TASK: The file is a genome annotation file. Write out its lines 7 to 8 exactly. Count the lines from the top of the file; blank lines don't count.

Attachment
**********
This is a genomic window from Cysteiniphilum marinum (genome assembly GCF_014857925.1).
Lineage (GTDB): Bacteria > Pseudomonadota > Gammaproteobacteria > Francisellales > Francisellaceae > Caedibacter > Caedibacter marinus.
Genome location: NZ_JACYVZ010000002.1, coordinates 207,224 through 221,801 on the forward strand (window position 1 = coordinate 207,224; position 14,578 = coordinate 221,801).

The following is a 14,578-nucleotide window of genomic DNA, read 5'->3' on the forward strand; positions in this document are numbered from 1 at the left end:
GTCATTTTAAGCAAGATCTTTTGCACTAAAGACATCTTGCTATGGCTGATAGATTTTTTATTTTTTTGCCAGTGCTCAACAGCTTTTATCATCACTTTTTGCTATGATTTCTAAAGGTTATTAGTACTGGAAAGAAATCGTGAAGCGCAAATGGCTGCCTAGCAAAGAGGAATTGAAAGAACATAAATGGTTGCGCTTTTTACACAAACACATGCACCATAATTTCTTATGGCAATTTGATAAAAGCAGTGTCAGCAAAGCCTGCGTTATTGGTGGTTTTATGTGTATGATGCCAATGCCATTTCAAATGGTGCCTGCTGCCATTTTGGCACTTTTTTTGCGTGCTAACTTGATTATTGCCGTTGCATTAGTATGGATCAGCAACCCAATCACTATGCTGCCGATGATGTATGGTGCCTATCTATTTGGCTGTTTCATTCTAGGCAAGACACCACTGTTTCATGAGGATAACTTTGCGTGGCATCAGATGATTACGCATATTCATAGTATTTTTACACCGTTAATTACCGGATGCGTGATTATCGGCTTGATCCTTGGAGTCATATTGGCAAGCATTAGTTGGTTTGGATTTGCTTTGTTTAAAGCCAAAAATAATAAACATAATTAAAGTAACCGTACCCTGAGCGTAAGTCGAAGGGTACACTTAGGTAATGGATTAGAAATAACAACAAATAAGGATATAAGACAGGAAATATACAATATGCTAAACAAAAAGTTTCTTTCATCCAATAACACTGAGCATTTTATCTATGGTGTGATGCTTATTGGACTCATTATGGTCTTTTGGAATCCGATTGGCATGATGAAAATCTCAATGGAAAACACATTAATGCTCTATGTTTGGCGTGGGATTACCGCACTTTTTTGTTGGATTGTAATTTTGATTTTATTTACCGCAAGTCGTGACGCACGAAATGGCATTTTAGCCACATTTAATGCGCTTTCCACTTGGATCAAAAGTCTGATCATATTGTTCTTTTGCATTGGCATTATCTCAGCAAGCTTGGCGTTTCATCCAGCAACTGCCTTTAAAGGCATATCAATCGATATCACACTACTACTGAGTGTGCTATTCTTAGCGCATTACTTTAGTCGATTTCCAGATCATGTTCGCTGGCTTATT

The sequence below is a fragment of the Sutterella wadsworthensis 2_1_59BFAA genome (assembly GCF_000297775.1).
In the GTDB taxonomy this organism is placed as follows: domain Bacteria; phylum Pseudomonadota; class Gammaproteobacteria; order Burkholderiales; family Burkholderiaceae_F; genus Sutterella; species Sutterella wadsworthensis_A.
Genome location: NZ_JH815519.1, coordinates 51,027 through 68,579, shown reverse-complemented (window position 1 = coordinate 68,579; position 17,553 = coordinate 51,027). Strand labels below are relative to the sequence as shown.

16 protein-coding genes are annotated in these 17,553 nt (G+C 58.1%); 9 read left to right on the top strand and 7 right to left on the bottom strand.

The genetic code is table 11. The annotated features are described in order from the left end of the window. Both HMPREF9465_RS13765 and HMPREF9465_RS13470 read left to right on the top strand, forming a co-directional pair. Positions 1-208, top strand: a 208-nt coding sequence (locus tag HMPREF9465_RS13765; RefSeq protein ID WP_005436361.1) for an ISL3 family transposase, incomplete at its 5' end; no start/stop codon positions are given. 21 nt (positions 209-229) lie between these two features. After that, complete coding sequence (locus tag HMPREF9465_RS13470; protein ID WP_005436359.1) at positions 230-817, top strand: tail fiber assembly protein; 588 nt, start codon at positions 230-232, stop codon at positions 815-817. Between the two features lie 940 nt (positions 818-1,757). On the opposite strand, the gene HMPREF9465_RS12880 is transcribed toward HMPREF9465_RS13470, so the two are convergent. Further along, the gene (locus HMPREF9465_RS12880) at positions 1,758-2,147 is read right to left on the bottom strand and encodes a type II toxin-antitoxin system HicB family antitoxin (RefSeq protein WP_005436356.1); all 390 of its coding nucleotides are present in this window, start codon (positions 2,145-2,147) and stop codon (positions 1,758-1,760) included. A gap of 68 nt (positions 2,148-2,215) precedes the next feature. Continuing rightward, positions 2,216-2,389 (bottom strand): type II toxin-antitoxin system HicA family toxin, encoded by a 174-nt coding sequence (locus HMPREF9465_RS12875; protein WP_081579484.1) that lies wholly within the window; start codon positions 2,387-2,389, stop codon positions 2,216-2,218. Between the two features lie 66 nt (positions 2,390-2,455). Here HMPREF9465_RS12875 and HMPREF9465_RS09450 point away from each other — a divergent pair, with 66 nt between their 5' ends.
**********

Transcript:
In the GTDB taxonomy this organism is placed as follows: domain Bacteria; phylum Pseudomonadota; class Gammaproteobacteria; order Burkholderiales; family Burkholderiaceae_F; genus Sutterella; species Sutterella wadsworthensis_A.
Genome location: NZ_JH815519.1, coordinates 51,027 through 68,579, shown reverse-complemented (window position 1 = coordinate 68,579; position 17,553 = coordinate 51,027). Strand labels below are relative to the sequence as shown.